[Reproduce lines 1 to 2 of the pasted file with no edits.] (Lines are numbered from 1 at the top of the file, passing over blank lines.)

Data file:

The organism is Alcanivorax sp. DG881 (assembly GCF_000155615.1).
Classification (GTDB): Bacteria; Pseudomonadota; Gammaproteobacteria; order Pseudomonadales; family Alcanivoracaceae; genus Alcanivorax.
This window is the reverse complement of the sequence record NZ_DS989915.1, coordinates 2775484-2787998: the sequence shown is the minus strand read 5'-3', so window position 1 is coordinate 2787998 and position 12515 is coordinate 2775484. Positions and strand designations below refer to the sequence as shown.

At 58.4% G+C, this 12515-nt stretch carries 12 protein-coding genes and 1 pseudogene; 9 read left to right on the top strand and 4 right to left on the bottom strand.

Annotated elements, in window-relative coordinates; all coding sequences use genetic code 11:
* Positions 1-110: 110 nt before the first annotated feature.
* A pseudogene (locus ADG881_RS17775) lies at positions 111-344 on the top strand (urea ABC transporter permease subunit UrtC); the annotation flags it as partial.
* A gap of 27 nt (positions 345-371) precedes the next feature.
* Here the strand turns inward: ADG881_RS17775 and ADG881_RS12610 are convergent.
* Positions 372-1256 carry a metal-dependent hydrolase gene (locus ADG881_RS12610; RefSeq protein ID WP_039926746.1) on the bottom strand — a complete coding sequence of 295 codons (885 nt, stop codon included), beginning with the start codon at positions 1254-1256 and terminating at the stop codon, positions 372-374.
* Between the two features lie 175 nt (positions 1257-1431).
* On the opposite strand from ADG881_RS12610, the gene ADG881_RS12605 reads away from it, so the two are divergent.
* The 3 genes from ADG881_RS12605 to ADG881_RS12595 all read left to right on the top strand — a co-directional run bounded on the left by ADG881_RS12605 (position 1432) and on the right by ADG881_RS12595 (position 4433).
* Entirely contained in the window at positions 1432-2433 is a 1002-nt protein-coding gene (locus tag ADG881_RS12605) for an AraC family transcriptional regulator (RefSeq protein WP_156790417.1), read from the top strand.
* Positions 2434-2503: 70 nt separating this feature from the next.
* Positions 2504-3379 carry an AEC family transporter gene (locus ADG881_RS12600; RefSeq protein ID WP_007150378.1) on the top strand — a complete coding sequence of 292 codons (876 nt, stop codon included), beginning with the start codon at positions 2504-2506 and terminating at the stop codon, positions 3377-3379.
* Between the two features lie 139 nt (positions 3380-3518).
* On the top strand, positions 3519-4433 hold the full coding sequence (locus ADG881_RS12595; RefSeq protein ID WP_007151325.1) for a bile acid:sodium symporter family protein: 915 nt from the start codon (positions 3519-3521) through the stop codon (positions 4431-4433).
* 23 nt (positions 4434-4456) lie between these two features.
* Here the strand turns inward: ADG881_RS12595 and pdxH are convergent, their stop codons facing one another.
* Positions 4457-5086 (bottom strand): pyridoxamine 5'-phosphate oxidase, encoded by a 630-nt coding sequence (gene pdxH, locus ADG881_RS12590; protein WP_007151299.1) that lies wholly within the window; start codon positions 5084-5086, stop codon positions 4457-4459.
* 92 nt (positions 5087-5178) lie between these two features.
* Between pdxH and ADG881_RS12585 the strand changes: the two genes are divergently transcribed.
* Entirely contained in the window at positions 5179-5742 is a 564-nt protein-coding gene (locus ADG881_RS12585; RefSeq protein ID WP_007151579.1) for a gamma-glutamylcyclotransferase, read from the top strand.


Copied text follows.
The organism is Alcanivorax sp. DG881 (assembly GCF_000155615.1).
Classification (GTDB): Bacteria; Pseudomonadota; Gammaproteobacteria; order Pseudomonadales; family Alcanivoracaceae; genus Alcanivorax.